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Australian Animals—Weird and Wonderful

If you love animals and want to see some unusual ones, Australia is the place to visit, and there’s no better time than right now: Airfares start at $265 (each way) from San Francisco or LA. One of only 12 “megadiverse” countries that together account for 75% of the world’s total biodiversity, Australia is home to more than 1,000,000 plant and animal species, many of which are found nowhere else on earth.

Here are just a few:

 

 

 

A platypus has the bill and webbed feet of a duck, a fur-covered body, a flat, beaverlike tail, eyes on the top of its head, and venomous spurs on its hind legs. When the first one was sent to England for identification, scientists were sure it was a hoax.

 

 

 

Full-grown wombats can weigh up to a whopping 80 pounds! They are territorial animals, but will share their burrows with visitors.

 

 

 

Lyrebirds can mimic almost any sound — including other animals, whistles, car alarms and even chainsaws.

 

 

 

Kangaroos, wallabies, wallaroos, and pademelons are adapted to live in many environments: deserts, wet rainforests, rocky mountainous areas, and even trees.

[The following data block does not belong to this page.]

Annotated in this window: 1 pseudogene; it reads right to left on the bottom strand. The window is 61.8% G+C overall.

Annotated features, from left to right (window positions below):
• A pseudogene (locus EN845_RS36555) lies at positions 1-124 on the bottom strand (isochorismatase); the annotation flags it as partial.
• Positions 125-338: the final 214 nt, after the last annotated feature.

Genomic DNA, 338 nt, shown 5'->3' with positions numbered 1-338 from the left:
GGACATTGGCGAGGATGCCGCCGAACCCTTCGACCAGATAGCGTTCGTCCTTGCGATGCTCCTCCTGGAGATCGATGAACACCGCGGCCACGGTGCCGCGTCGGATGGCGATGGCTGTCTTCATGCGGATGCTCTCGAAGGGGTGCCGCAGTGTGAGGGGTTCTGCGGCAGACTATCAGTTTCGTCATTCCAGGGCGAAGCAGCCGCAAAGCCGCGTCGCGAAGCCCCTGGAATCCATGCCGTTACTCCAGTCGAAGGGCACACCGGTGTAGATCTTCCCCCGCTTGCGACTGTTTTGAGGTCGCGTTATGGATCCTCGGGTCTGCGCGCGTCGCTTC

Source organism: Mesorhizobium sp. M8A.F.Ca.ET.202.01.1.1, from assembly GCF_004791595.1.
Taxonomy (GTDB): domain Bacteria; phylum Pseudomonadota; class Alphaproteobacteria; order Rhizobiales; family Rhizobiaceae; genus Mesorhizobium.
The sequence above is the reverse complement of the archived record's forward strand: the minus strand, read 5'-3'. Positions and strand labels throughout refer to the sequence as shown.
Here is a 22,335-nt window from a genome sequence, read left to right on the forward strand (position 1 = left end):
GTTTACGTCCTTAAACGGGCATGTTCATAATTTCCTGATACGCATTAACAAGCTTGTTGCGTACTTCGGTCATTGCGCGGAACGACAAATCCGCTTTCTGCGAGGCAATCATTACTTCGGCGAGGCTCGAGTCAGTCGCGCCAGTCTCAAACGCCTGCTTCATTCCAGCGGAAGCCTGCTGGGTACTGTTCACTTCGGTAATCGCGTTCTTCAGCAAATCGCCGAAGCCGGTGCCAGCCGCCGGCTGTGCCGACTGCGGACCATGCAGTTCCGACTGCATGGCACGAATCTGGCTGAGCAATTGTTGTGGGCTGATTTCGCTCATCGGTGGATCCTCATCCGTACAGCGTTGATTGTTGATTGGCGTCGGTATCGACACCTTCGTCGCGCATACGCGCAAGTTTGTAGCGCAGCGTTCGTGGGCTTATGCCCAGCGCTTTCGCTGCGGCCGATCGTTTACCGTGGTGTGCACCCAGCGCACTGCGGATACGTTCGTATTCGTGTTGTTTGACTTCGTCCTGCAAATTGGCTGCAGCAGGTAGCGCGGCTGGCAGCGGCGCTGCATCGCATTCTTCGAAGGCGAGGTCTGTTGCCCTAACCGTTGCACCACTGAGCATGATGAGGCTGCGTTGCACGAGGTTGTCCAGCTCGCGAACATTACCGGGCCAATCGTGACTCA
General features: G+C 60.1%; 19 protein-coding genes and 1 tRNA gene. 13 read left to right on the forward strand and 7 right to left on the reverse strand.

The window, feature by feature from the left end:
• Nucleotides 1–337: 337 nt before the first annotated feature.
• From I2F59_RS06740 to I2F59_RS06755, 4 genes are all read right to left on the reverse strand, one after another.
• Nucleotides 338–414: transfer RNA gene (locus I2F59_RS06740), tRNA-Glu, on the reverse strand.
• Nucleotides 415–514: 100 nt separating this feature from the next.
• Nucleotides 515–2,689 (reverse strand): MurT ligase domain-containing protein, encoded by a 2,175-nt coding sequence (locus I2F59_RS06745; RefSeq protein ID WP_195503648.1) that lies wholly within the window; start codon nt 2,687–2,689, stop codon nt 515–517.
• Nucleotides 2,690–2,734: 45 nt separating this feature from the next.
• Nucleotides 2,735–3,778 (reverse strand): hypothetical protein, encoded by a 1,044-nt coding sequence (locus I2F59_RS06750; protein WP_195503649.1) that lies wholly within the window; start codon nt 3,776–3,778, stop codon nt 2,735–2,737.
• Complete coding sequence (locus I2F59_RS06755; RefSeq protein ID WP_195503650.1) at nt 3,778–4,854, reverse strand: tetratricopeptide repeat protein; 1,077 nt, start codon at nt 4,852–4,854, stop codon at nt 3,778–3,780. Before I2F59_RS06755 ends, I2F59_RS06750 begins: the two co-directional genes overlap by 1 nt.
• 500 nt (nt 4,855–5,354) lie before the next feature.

Koalas could be the world’s fussiest eaters: they munch only on leaves of a few varieties of eucalyptus trees, and also eat a little dirt, probably for the nutritive minerals contained in the dirt.

 

 

 

Opossum-like sugar gliders can cover distances of more than 300 feet in a single leap, gliding on a thin sheet of skin between their forepaws and ankles.

 

 

 

Dingos have only lived in Australia for around 3,500 years. Scientists think they were brought to the continent by Asian sailors.

 

 

 

Echidnas have spines, eat termites, and are monotremes (egg-laying mammals). In the winter, they form “mating trains” where up to eight males will follow a female around for about a month.

Quokkas look like wallabies and are a little bit larger than a house cat. They have long, brown fur, small faces, fuzzy ears, and a hairless tails. Quokkas are able to reuse (eat) part of their own waste, if they can´t find any food or water.

 

 

 

Emus are the world’s second-largest bird, and can run at speeds of up to 35 miles/hour.

There’s never been a better time to see these wonderful creatures; if you can swing it, start planning your trip Down Under today!

© 2009 Laurie McAndish King. This article was originally published in Examiner.com on April 10, 2009. Reprint rights to this article are available for purchase.

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